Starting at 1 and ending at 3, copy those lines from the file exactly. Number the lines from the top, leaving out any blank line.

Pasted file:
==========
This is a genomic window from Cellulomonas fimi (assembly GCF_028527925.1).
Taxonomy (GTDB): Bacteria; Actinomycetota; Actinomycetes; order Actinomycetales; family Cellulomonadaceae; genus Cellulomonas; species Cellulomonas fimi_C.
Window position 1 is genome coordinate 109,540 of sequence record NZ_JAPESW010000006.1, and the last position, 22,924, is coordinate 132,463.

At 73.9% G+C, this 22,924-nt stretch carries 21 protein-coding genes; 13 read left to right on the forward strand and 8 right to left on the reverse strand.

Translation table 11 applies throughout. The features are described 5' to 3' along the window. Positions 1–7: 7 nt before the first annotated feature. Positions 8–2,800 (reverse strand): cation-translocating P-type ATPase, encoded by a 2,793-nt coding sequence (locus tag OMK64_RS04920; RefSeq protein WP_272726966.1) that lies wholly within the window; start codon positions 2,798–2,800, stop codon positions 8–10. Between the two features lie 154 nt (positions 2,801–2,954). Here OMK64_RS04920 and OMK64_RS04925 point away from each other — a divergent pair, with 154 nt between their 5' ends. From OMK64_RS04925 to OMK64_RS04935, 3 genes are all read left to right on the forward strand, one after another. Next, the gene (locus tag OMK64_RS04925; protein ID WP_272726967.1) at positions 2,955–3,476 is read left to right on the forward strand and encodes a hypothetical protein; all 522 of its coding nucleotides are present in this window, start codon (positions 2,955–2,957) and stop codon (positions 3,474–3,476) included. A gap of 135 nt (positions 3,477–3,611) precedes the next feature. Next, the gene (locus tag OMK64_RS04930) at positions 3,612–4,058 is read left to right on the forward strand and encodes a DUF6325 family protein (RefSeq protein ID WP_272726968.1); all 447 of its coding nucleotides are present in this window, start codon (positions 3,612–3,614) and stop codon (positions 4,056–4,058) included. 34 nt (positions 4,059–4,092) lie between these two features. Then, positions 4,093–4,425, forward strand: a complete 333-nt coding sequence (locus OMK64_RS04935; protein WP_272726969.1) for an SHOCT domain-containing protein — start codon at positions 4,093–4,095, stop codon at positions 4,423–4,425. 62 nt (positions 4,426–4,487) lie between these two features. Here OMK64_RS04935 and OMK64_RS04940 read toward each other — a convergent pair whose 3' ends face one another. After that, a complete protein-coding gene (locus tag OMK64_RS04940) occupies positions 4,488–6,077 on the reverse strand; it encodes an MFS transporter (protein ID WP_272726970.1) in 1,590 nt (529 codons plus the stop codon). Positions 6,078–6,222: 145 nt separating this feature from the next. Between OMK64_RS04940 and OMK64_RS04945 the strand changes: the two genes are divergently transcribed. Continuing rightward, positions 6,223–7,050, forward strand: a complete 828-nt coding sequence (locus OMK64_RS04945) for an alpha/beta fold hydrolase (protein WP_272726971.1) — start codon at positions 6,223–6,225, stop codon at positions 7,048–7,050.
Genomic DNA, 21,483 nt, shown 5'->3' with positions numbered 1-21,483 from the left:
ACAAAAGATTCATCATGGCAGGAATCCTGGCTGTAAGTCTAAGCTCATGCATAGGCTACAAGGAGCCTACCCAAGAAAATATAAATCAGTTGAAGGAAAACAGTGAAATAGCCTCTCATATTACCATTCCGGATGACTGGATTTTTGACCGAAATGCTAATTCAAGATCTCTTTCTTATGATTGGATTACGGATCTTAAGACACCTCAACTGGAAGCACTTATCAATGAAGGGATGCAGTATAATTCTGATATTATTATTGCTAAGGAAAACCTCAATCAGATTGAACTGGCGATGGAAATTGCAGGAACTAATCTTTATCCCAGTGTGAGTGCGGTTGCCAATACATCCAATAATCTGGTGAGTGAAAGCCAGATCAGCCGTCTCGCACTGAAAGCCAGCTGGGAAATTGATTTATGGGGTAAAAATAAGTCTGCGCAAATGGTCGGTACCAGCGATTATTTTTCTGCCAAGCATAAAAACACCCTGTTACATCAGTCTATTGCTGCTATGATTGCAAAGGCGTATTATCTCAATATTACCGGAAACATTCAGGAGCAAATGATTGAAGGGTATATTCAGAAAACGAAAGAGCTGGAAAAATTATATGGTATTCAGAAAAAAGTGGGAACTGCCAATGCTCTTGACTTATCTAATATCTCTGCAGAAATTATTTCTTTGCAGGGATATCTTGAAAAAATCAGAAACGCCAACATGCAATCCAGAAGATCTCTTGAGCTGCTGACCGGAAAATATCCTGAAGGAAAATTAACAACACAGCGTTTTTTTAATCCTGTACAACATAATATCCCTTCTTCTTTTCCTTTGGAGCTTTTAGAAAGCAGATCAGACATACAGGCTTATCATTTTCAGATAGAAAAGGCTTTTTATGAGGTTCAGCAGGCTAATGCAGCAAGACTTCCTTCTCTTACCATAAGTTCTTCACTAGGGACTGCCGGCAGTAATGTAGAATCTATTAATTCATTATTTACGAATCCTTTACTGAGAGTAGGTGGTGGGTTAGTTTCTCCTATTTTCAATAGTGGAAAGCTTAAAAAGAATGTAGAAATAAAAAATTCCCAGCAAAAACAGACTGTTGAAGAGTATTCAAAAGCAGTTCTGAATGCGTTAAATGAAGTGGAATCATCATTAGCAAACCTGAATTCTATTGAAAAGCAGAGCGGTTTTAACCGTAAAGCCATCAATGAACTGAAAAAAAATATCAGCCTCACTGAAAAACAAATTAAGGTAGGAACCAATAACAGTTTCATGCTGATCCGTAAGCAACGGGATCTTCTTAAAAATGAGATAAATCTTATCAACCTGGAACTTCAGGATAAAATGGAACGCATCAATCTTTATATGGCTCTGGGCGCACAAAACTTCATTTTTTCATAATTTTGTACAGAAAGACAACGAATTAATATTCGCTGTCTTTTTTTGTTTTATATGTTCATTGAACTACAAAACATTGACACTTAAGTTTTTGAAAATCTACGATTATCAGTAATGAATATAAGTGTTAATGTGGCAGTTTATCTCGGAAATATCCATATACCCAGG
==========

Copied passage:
This is a genomic window from Cellulomonas fimi (assembly GCF_028527925.1).
Taxonomy (GTDB): Bacteria; Actinomycetota; Actinomycetes; order Actinomycetales; family Cellulomonadaceae; genus Cellulomonas; species Cellulomonas fimi_C.
Window position 1 is genome coordinate 109,540 of sequence record NZ_JAPESW010000006.1, and the last position, 22,924, is coordinate 132,463.